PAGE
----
Much is at stake as Malaysia prepares for its first new Prime Minister in more than two decades. In his 22 years running the government, Mahathir Mohamad has helped build his tropical nation of 24 million people into one of the most economically prosperous Muslim countries in the world. He has not been afraid to take bold measures. His imposition of capital controls during the 1998 Asian financial crisis -- against the advice of most prominent international economists -- protected the stability of the country's financial sector and has not done long-term damage to the economy.
At the same time, despite Mahathir's frequent anti-Western rhetoric, Malaysia has remained one of the more tolerant countries in the Muslim world. The global community should not take this achievement for granted. Nor should it forget that Mahathir has been warning against, and warring with, Islamic extremists since long before the rest of the world regarded the threat seriously.
Yet Malaysia's economic progress under Mahathir came at a cost to its political and civic institutions. Malaysia inherited a legacy of strong institutions from its time as a British colony. It also inherited draconian national security laws. Mahathir has not been shy about using the Internal Security Act, which allows detention without trial. But he has been less comfortable with the checks and balances that were the softer part of the British legacy. Courts, the press, dissenting political voices -- all these are now weaker than they were at the beginning of Mahathir's time in office.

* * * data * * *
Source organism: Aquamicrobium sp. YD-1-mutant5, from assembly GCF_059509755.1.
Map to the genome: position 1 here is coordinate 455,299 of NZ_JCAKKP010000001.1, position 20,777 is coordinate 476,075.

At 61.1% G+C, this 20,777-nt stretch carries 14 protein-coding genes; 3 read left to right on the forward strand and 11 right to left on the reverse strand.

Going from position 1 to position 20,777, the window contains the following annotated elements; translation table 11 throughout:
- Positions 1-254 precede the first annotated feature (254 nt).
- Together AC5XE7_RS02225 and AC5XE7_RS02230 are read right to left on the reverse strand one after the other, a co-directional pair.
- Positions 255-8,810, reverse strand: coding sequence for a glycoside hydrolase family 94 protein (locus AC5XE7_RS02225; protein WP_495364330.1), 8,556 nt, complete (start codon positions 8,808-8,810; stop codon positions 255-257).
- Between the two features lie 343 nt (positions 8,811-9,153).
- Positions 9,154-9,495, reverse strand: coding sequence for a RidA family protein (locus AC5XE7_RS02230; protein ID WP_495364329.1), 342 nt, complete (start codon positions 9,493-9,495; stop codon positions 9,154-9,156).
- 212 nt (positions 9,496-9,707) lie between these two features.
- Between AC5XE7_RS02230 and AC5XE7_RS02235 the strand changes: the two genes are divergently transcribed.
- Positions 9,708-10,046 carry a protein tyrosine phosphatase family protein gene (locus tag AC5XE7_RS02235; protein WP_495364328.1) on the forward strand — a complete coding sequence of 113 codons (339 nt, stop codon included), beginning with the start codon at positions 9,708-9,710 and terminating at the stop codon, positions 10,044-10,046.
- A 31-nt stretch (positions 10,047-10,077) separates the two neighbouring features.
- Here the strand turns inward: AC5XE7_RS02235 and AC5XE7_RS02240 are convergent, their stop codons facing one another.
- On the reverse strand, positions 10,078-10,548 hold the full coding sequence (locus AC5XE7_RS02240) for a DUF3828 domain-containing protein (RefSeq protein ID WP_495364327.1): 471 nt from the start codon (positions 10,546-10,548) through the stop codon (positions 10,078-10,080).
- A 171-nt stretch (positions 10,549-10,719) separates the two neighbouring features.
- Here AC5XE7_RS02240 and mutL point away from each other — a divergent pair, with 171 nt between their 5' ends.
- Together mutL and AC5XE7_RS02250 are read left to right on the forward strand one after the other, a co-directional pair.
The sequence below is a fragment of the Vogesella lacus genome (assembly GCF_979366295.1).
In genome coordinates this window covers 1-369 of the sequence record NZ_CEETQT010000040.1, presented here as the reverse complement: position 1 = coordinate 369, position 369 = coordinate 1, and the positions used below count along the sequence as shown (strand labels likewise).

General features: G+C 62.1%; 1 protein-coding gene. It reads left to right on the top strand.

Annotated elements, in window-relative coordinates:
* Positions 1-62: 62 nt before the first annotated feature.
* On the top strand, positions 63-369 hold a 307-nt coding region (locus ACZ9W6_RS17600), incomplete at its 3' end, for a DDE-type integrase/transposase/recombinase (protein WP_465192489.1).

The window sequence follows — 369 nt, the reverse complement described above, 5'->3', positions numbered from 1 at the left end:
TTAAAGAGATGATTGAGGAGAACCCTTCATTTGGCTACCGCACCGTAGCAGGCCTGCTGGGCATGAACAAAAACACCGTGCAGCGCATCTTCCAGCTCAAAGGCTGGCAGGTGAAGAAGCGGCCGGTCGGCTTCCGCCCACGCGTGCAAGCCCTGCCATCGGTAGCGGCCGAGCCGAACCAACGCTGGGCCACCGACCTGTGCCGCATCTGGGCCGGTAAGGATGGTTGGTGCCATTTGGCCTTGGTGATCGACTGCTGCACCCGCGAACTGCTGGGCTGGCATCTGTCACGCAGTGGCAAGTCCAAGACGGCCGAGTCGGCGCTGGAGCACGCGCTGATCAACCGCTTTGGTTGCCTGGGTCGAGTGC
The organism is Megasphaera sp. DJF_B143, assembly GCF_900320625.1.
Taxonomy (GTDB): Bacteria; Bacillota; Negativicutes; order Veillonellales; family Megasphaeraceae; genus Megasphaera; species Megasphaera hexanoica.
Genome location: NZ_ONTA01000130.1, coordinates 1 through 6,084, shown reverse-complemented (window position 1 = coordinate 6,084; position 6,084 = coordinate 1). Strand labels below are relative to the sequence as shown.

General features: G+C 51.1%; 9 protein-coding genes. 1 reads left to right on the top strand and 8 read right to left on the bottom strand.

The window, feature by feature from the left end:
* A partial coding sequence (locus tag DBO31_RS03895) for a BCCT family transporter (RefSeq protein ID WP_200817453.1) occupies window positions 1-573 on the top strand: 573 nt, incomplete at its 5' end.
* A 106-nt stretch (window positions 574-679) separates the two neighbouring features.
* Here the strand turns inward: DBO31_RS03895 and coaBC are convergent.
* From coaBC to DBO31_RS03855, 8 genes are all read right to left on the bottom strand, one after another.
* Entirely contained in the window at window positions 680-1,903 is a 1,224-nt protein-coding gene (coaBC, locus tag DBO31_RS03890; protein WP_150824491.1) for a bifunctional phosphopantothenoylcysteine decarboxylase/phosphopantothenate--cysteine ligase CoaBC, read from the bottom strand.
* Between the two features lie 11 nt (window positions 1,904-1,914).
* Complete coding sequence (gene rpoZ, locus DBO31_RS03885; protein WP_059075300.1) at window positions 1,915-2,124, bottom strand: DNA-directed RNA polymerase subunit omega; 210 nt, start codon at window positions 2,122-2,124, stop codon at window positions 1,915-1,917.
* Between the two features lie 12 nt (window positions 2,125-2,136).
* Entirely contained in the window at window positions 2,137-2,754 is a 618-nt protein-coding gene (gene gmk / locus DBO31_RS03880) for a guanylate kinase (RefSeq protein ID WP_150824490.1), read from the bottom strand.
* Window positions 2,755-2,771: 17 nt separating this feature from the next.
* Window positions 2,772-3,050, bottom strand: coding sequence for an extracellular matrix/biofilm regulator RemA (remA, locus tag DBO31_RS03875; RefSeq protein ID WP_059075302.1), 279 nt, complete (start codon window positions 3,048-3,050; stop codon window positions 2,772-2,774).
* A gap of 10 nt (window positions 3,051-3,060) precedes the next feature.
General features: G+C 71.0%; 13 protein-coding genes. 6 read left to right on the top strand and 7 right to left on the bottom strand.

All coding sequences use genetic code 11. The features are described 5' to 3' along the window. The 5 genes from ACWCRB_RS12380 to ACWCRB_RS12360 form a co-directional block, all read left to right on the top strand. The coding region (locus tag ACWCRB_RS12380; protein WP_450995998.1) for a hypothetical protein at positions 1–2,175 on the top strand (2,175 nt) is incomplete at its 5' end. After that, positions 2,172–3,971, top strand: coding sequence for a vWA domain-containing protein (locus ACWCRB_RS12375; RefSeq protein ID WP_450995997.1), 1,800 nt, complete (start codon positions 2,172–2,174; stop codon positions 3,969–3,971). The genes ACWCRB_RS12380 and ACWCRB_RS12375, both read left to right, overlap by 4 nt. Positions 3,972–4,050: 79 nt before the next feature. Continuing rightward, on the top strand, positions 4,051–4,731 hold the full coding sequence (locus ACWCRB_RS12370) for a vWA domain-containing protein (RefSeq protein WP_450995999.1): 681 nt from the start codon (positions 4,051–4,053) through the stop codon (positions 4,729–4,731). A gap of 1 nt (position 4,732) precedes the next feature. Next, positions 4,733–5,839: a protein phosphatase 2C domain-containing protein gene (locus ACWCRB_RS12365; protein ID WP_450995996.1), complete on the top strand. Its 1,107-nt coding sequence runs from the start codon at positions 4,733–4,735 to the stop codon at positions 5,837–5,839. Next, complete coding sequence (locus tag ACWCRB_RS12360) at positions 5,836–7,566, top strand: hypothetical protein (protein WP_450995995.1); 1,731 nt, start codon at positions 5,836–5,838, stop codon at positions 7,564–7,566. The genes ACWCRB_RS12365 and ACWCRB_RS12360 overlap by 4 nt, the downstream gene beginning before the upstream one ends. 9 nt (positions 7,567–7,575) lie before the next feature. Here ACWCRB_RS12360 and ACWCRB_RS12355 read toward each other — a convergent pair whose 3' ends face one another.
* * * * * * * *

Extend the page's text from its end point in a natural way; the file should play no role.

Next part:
The incoming Prime Minister, Abdullah Badawi, faces the dual challenge of containing continued Islamic militancy while at the same time seeking to repair Malaysia's civic institutions. He also needs to find a new economic model for an economy that is being sandwiched between low-cost countries like China and Vietnam and higher-skill ones such as South Korea and Taiwan.
Improving Malaysia's educational system should be a high priority for promoting economic growth and improving the living standards of the population. At the same time, Malaysia also needs to find a way of more fully employing the talents of its ethnic Chinese population, who make up one-quarter of the country and are among its most entrepreneurial citizens. A good first step is ending discrimination in education against the country's ethnic Chinese, but more will be needed.
Mahathir deserves credit for his stewardship of Malaysia. But he has ruled with an often bruising hand. Badawi's challenge is to heal the wounds, while maintaining Malaysia's political stability and economic momentum.